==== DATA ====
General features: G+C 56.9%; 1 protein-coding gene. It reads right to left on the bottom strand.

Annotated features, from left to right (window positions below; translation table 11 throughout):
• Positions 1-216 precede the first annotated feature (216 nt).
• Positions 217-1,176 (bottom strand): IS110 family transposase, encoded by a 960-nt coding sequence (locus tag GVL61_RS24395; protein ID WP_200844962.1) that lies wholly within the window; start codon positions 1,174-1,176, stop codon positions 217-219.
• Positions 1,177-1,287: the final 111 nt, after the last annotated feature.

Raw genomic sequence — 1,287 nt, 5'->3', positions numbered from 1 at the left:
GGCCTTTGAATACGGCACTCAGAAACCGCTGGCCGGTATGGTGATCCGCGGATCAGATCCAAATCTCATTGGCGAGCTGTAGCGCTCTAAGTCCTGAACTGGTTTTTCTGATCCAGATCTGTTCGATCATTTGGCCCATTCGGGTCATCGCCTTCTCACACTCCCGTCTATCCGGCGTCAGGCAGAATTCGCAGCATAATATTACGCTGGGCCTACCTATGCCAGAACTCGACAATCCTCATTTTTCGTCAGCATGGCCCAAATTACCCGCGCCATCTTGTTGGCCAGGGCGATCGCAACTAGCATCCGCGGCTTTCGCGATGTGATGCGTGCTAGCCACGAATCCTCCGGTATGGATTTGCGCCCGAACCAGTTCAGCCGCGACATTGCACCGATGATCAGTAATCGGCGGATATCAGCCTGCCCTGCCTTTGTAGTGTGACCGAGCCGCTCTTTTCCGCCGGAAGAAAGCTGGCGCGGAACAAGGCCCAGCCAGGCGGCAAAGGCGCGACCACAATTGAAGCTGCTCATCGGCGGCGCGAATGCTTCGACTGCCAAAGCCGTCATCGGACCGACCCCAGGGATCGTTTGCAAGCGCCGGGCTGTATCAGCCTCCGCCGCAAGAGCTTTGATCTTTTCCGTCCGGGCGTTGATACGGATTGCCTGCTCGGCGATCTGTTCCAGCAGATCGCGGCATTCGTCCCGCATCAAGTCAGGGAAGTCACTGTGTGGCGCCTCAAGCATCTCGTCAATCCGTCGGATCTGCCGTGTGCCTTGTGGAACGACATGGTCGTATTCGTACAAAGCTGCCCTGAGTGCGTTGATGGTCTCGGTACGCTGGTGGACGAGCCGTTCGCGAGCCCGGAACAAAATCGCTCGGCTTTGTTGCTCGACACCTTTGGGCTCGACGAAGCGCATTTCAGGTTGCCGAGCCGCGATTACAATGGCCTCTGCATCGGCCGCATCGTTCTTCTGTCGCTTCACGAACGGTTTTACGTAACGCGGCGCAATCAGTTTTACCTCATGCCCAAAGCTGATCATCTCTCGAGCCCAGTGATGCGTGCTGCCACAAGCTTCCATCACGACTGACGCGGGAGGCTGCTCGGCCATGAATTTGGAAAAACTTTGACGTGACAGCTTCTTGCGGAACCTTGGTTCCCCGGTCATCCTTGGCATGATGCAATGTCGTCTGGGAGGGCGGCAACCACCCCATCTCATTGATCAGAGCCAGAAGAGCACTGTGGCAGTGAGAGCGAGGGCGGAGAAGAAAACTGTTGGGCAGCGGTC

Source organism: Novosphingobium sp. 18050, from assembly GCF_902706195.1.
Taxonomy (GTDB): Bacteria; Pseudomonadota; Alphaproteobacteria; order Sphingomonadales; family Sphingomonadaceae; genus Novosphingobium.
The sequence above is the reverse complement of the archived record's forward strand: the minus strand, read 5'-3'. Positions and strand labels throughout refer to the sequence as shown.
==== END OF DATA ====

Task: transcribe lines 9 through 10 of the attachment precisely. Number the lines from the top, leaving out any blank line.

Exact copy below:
Taxonomy (GTDB): Bacteria; Pseudomonadota; Alphaproteobacteria; order Sphingomonadales; family Sphingomonadaceae; genus Novosphingobium.
The sequence above is the reverse complement of the archived record's forward strand: the minus strand, read 5'-3'. Positions and strand labels throughout refer to the sequence as shown.